When I was a child and encountered the first death in the colony of an elderly neighbourhood-uncle, my grandfather taught me an important lesson.
Diwali is an annual occasion to weigh the banes and boons of rituals we practice and their effects on our health and environment, and to discover new ways to do old things better.
Several modern clinics, hospitals and operating theatres are discovering the clinical benefits of soothing music and using it not just to make patients feel better, but to improve medical outcomes too.
Among the many issues that grabbed media headlines in the aftermath of the Paris carnage recently, the story of how the French medical emergency services responded to the unexpected challenge holds many lessons for us.
With leaders of over 190 countries discussing global climate in Paris this month, unprecedented floods wrecking havoc in Chennai since last week, smog engulfing the Chinese capital Beijing right now, and air quality charts of Delhi showing that the air we are breathing is choking our lungs and hearts, I would have to be quite an ostrich to write about any other health issue this week.
Pimples are those unwelcome pink little bumps that crop up on the cheeks, chins and foreheads of youngsters often spoiling that otherwise perfect party or sometimes shattering self-esteem and scarring their faces for years. True, they are not dangerous, in the sense, they do not kill or shorten life, but their effects can be pretty nasty and long lasting, on the skin and on their personalities.
When a 57 year old well-established doctor suddenly decided to quit his stable government job of 25 years, 8 years ahead of his retirement age, change his career path, move to a new town, buy a swanky car, many were taken by surprise.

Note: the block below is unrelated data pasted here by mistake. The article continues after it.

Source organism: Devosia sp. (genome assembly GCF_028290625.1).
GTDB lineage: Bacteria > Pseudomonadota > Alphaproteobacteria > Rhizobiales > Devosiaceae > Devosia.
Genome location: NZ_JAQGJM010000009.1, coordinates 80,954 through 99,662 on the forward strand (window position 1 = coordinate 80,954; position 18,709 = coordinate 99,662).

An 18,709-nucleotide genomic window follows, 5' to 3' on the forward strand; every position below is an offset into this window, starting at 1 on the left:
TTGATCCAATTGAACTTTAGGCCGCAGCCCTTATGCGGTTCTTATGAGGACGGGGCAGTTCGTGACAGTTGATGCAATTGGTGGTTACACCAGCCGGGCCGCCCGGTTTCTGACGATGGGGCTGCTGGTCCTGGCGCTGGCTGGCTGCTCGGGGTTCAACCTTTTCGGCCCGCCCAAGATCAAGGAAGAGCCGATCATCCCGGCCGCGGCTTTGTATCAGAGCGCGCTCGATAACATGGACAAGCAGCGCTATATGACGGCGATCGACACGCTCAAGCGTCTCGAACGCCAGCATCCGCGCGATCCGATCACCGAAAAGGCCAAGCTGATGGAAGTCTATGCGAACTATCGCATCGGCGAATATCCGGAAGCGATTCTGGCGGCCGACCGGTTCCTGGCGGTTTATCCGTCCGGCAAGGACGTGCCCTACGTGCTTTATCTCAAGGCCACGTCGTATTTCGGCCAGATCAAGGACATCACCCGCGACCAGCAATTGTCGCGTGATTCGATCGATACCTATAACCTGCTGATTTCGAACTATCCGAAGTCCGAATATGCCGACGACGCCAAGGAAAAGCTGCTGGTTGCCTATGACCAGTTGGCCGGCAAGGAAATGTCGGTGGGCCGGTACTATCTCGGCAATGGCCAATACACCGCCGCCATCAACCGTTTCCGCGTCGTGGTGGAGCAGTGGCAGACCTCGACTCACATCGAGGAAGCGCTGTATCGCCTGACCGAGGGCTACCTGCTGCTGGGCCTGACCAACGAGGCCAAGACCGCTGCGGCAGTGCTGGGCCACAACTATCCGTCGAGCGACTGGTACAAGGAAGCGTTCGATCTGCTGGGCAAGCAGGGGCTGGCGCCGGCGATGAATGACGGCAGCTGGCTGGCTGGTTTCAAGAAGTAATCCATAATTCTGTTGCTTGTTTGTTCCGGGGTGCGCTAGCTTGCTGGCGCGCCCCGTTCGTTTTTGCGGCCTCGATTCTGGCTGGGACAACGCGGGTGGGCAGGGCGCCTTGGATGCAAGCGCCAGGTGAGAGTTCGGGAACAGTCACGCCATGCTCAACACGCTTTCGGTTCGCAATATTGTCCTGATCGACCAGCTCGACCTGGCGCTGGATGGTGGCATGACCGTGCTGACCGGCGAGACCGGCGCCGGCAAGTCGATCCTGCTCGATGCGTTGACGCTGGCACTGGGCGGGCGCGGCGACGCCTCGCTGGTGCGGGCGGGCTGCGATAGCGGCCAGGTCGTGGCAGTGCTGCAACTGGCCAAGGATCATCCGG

A hugely positive note with which 2015 is signing off on the medical front is the revolutionary treatment of Hepatitis C that is set to transform the lives of 12 million Indians and several fold more across the world. Around 1-2% of Indians harbour this chronic viral liver infection, most of them unknowingly and many coming to know of it when they have already developed liver cirrhosis or liver cancer. Treatment over the last 3 decades has been either unusually difficult, with weekly injections of interferon, or impossible (due to weakness or low platelets precluding this form of therapy).
One recent morning while I was gloating about our country’s claim to be seated among the developed powerful nations of the world, my car stopped at a traffic signal and a dirty starving man begged me for some money to eat a meal. While parting with a tenner, I asked him what made him beg. He said he had been a small farmer in UP, but had lost his land, home, money and living, trying to provide treatment to his son who had been stricken with cancer for two years.
One could wonder why in diabetes, a condition in which the blood sugar concentration in the blood goes up, need we worry about the liver? Or for that matter, even take the blood sugar reports seriously at all.
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